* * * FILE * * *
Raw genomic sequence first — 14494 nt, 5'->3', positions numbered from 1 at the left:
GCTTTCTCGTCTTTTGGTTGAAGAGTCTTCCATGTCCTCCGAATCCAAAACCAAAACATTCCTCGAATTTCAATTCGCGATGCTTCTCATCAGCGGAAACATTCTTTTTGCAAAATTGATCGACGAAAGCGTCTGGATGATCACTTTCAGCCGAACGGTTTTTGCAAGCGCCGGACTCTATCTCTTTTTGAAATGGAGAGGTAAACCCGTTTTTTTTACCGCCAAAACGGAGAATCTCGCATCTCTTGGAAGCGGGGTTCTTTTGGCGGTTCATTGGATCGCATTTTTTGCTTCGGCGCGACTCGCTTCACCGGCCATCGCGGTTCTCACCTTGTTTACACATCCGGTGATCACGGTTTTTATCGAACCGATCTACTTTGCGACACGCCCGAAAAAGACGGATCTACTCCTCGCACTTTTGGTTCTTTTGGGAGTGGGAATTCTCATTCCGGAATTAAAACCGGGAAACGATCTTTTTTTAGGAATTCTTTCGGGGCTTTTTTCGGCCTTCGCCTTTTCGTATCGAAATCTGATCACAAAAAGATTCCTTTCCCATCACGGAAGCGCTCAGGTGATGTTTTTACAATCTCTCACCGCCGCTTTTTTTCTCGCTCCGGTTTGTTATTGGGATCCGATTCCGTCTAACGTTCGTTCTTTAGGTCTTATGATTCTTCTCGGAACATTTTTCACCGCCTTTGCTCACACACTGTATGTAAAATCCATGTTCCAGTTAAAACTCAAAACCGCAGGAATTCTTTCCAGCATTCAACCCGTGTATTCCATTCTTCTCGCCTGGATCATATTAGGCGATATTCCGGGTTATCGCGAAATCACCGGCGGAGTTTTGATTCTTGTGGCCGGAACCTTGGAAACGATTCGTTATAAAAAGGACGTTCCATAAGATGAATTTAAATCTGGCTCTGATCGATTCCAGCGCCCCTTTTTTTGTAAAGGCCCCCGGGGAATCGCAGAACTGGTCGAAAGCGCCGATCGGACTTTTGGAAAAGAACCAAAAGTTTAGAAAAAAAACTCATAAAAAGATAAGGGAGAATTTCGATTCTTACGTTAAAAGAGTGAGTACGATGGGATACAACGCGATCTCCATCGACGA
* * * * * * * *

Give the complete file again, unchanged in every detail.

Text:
Raw genomic sequence first — 14494 nt, 5'->3', positions numbered from 1 at the left:
GCTTTCTCGTCTTTTGGTTGAAGAGTCTTCCATGTCCTCCGAATCCAAAACCAAAACATTCCTCGAATTTCAATTCGCGATGCTTCTCATCAGCGGAAACATTCTTTTTGCAAAATTGATCGACGAAAGCGTCTGGATGATCACTTTCAGCCGAACGGTTTTTGCAAGCGCCGGACTCTATCTCTTTTTGAAATGGAGAGGTAAACCCGTTTTTTTTACCGCCAAAACGGAGAATCTCGCATCTCTTGGAAGCGGGGTTCTTTTGGCGGTTCATTGGATCGCATTTTTTGCTTCGGCGCGACTCGCTTCACCGGCCATCGCGGTTCTCACCTTGTTTACACATCCGGTGATCACGGTTTTTATCGAACCGATCTACTTTGCGACACGCCCGAAAAAGACGGATCTACTCCTCGCACTTTTGGTTCTTTTGGGAGTGGGAATTCTCATTCCGGAATTAAAACCGGGAAACGATCTTTTTTTAGGAATTCTTTCGGGGCTTTTTTCGGCCTTCGCCTTTTCGTATCGAAATCTGATCACAAAAAGATTCCTTTCCCATCACGGAAGCGCTCAGGTGATGTTTTTACAATCTCTCACCGCCGCTTTTTTTCTCGCTCCGGTTTGTTATTGGGATCCGATTCCGTCTAACGTTCGTTCTTTAGGTCTTATGATTCTTCTCGGAACATTTTTCACCGCCTTTGCTCACACACTGTATGTAAAATCCATGTTCCAGTTAAAACTCAAAACCGCAGGAATTCTTTCCAGCATTCAACCCGTGTATTCCATTCTTCTCGCCTGGATCATATTAGGCGATATTCCGGGTTATCGCGAAATCACCGGCGGAGTTTTGATTCTTGTGGCCGGAACCTTGGAAACGATTCGTTATAAAAAGGACGTTCCATAAGATGAATTTAAATCTGGCTCTGATCGATTCCAGCGCCCCTTTTTTTGTAAAGGCCCCCGGGGAATCGCAGAACTGGTCGAAAGCGCCGATCGGACTTTTGGAAAAGAACCAAAAGTTTAGAAAAAAAACTCATAAAAAGATAAGGGAGAATTTCGATTCTTACGTTAAAAGAGTGAGTACGATGGGATACAACGCGATCTCCATCGACGA